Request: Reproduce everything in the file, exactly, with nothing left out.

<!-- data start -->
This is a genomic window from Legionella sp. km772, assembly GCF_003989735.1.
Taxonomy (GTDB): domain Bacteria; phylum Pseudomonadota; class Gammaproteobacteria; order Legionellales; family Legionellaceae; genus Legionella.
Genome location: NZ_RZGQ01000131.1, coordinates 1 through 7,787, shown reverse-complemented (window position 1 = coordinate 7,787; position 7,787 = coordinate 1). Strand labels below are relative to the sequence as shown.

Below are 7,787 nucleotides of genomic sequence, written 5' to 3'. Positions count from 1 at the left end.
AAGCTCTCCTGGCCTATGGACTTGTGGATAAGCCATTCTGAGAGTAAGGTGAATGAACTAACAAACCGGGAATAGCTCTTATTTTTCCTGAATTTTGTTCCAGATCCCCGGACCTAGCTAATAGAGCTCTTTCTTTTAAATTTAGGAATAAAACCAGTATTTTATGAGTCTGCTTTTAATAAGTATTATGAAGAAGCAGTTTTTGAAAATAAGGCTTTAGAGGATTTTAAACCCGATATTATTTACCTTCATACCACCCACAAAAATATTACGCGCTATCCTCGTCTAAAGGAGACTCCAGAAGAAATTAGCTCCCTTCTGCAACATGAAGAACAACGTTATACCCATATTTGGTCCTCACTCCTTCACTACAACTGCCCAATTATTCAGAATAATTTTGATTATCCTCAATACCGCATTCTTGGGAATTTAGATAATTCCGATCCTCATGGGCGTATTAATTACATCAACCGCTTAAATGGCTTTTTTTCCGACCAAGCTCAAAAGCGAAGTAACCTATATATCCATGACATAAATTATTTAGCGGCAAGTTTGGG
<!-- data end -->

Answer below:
This is a genomic window from Legionella sp. km772, assembly GCF_003989735.1.
Taxonomy (GTDB): domain Bacteria; phylum Pseudomonadota; class Gammaproteobacteria; order Legionellales; family Legionellaceae; genus Legionella.
Genome location: NZ_RZGQ01000131.1, coordinates 1 through 7,787, shown reverse-complemented (window position 1 = coordinate 7,787; position 7,787 = coordinate 1). Strand labels below are relative to the sequence as shown.

Below are 7,787 nucleotides of genomic sequence, written 5' to 3'. Positions count from 1 at the left end.
AAGCTCTCCTGGCCTATGGACTTGTGGATAAGCCATTCTGAGAGTAAGGTGAATGAACTAACAAACCGGGAATAGCTCTTATTTTTCCTGAATTTTGTTCCAGATCCCCGGACCTAGCTAATAGAGCTCTTTCTTTTAAATTTAGGAATAAAACCAGTATTTTATGAGTCTGCTTTTAATAAGTATTATGAAGAAGCAGTTTTTGAAAATAAGGCTTTAGAGGATTTTAAACCCGATATTATTTACCTTCATACCACCCACAAAAATATTACGCGCTATCCTCGTCTAAAGGAGACTCCAGAAGAAATTAGCTCCCTTCTGCAACATGAAGAACAACGTTATACCCATATTTGGTCCTCACTCCTTCACTACAACTGCCCAATTATTCAGAATAATTTTGATTATCCTCAATACCGCATTCTTGGGAATTTAGATAATTCCGATCCTCATGGGCGTATTAATTACATCAACCGCTTAAATGGCTTTTTTTCCGACCAAGCTCAAAAGCGAAGTAACCTATATATCCATGACATAAATTATTTAGCGGCAAGTTTGGG